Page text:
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Harvest festivals and the plight of the poor

Canon George Irwin reflects on Harvest and how Christians can respond to those in need, at this time of year.


During the autumn months in Western Europe the tradition of holding a Harvest Festival is still vibrant.

And perhaps one of the main reasons for its  continued vibrancy, despite the much - discussed decline in Christian witness, is that this festival is not only meaningful as an act of thanksgiving but also challenging in terms of our faith.

Undoubtedly, there is a feel-good factor about Harvest Festivals, with well-rehearsed anthems and colourful and painstakingly prepared displays of fruit, flowers, vegetables etc. 

But at a deeper level this display of harvest produce is much more than a display, beautiful as it may be.

 

Harvest as a sacrament

It is a kind of sacrament – an outward and visible expression of an inner sense of gratitude to God the provider.  Hence the term ‘Harvest Thanksgiving’.

A thankful community - such as Christians claim to be - is a community for whom the ordinary basic things of life have a sacred quality. 

That is to say they are not just things to be used for our welfare but the provision of a personal and loving God to whom we are accountable.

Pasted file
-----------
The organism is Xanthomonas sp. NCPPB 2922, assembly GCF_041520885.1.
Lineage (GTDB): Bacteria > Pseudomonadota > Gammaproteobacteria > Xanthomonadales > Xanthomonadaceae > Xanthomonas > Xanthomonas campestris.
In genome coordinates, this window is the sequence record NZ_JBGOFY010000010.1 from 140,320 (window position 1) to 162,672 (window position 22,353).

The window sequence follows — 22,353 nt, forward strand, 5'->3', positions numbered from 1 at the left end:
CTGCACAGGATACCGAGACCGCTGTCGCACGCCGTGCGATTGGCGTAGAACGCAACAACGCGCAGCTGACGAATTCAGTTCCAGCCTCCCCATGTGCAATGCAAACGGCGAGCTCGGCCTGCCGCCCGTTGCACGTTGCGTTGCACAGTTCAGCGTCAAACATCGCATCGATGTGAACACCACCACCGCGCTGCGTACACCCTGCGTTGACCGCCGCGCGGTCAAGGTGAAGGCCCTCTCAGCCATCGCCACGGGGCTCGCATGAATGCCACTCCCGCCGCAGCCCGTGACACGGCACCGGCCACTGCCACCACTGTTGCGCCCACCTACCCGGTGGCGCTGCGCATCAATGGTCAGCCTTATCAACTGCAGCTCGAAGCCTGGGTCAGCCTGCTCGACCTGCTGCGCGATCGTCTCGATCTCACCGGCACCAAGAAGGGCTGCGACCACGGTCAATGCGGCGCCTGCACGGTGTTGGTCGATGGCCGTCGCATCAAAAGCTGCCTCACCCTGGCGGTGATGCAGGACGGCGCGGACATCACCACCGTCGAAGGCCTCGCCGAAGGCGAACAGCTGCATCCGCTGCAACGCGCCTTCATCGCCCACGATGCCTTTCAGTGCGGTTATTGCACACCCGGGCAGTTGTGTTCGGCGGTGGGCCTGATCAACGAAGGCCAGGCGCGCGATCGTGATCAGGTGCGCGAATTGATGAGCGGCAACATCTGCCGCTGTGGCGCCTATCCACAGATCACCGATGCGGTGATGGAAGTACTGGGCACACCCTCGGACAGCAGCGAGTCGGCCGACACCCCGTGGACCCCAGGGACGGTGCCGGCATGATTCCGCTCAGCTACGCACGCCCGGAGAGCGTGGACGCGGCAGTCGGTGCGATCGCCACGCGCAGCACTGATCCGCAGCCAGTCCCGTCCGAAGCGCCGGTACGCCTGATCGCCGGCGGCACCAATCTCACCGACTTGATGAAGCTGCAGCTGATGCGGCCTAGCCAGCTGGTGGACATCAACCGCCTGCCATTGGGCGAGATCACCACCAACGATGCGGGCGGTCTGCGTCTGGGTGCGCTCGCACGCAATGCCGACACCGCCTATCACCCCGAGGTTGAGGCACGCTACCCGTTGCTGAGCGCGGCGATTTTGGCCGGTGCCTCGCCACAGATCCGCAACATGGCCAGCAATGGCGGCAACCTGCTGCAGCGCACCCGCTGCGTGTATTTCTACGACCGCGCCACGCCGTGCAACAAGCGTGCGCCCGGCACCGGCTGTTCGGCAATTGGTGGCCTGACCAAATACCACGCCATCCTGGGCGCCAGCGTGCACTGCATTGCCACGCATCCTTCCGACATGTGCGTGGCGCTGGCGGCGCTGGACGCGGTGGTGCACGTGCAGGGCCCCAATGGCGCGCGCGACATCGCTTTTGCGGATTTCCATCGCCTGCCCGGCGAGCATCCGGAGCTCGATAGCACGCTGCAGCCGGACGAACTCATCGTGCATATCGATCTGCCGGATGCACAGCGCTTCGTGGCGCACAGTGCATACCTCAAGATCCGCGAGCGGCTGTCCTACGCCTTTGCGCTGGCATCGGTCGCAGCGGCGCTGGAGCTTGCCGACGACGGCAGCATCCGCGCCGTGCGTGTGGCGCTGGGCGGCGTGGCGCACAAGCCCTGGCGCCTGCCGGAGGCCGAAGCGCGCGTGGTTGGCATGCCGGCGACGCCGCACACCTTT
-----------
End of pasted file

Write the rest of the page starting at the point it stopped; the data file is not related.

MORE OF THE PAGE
Thanksgiving flows from a sense of dependence upon God as a personal, loving and generous God. 

The God revealed in Scripture is an open-handed and generous God, and those who profess faith in Him are expected to be open-handed and generous as well.

And yet, it requires discipline if we are to be mindful of how we have been blessed.

Hence, we are told in chapter 26 of the Old Testament book Deuteronomy that the Israelite farmer was exhorted to bring the first fruits of his harvest to the house of God, presumably to be used to relieve the hardship of the poor. And in handing over his offering to the Priest the farmer recited the saving acts of God in the history of the Israelite people. 

Thanksgiving and sacrificial giving to those in need went hand in hand with the discipline of remembering.

Similarly, in the central Christian act of worship, the Eucharist or Holy Communion, when the offering has been presented and the elements of bread and wine are brought forward the prayer of thanksgiving is said in which we recite the saving acts of God through Jesus Christ. 

Then we offer ourselves in the service of Christ, remembering, inter alia, how he launched his ministry by saying, 'The Spirit of the Lord is on me, because he has anointed me to preach good news to the poor.' (Luke 4:18).  Once again, thanksgiving (eucharist) and thinking of those in material poverty go hand in hand with the discipline of remembering.

The tradition / discipline of the Harvest Festival is, above all, an act of remembrance and a reminder of at least two vital things which are central to the unremitting witness of Christian Aid:

  1. The need to count our material blessings and be thankful.

  2. To make sure that our act of thanksgiving to God is authentic by sharing with generosity something of what we have received from a generous God.

 

Canon George Irwin, formerly Rector at St Mark’s Church, Ballymacash,  retired as Chair of the Christian Aid group in Lisburn earlier this year. In 2014 he travelled with Christian Aid to visit partners in Zimbabwe.

 Tax of Life Report

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